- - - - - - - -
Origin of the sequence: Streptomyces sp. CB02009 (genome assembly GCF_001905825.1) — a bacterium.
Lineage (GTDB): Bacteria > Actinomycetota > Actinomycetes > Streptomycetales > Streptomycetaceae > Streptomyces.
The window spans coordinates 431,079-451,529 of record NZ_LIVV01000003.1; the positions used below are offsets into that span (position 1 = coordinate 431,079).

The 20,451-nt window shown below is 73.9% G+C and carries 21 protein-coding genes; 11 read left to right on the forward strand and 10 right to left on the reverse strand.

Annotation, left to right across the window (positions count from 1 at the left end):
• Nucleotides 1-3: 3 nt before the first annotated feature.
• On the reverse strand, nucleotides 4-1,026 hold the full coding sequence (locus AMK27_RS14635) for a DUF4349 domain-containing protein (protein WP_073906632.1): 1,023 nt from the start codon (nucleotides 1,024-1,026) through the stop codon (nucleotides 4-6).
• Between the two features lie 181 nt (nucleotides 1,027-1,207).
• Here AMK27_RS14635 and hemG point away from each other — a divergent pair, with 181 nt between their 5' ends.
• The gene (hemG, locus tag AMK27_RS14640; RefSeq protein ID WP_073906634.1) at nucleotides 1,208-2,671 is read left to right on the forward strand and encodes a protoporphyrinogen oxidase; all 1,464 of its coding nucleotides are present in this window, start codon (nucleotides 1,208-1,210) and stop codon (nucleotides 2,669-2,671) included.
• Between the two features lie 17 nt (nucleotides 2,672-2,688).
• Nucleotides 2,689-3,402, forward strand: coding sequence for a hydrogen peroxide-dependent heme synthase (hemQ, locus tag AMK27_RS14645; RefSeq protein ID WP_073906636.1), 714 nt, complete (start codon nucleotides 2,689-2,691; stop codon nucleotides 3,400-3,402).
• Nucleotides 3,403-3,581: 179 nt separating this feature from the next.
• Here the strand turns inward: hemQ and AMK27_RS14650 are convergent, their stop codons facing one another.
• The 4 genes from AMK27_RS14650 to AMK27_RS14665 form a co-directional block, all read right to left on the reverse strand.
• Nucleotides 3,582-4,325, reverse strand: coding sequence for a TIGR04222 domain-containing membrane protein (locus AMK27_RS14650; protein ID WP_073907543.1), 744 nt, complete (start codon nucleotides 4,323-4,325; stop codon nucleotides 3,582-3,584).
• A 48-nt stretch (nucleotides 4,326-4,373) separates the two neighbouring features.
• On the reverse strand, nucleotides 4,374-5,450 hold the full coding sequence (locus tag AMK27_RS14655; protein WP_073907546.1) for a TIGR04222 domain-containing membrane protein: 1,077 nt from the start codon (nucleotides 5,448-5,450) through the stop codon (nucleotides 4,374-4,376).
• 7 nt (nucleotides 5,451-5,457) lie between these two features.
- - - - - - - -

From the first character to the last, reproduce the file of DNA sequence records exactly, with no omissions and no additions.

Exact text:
Origin of the sequence: Streptomyces sp. CB02009 (genome assembly GCF_001905825.1) — a bacterium.
Lineage (GTDB): Bacteria > Actinomycetota > Actinomycetes > Streptomycetales > Streptomycetaceae > Streptomyces.
The window spans coordinates 431,079-451,529 of record NZ_LIVV01000003.1; the positions used below are offsets into that span (position 1 = coordinate 431,079).

The 20,451-nt window shown below is 73.9% G+C and carries 21 protein-coding genes; 11 read left to right on the forward strand and 10 right to left on the reverse strand.

Annotation, left to right across the window (positions count from 1 at the left end):
• Nucleotides 1-3: 3 nt before the first annotated feature.
• On the reverse strand, nucleotides 4-1,026 hold the full coding sequence (locus AMK27_RS14635) for a DUF4349 domain-containing protein (protein WP_073906632.1): 1,023 nt from the start codon (nucleotides 1,024-1,026) through the stop codon (nucleotides 4-6).
• Between the two features lie 181 nt (nucleotides 1,027-1,207).
• Here AMK27_RS14635 and hemG point away from each other — a divergent pair, with 181 nt between their 5' ends.
• The gene (hemG, locus tag AMK27_RS14640; RefSeq protein ID WP_073906634.1) at nucleotides 1,208-2,671 is read left to right on the forward strand and encodes a protoporphyrinogen oxidase; all 1,464 of its coding nucleotides are present in this window, start codon (nucleotides 1,208-1,210) and stop codon (nucleotides 2,669-2,671) included.
• Between the two features lie 17 nt (nucleotides 2,672-2,688).
• Nucleotides 2,689-3,402, forward strand: coding sequence for a hydrogen peroxide-dependent heme synthase (hemQ, locus tag AMK27_RS14645; RefSeq protein ID WP_073906636.1), 714 nt, complete (start codon nucleotides 2,689-2,691; stop codon nucleotides 3,400-3,402).
• Nucleotides 3,403-3,581: 179 nt separating this feature from the next.
• Here the strand turns inward: hemQ and AMK27_RS14650 are convergent, their stop codons facing one another.
• The 4 genes from AMK27_RS14650 to AMK27_RS14665 form a co-directional block, all read right to left on the reverse strand.
• Nucleotides 3,582-4,325, reverse strand: coding sequence for a TIGR04222 domain-containing membrane protein (locus AMK27_RS14650; protein ID WP_073907543.1), 744 nt, complete (start codon nucleotides 4,323-4,325; stop codon nucleotides 3,582-3,584).
• A 48-nt stretch (nucleotides 4,326-4,373) separates the two neighbouring features.
• On the reverse strand, nucleotides 4,374-5,450 hold the full coding sequence (locus tag AMK27_RS14655; protein WP_073907546.1) for a TIGR04222 domain-containing membrane protein: 1,077 nt from the start codon (nucleotides 5,448-5,450) through the stop codon (nucleotides 4,374-4,376).
• 7 nt (nucleotides 5,451-5,457) lie between these two features.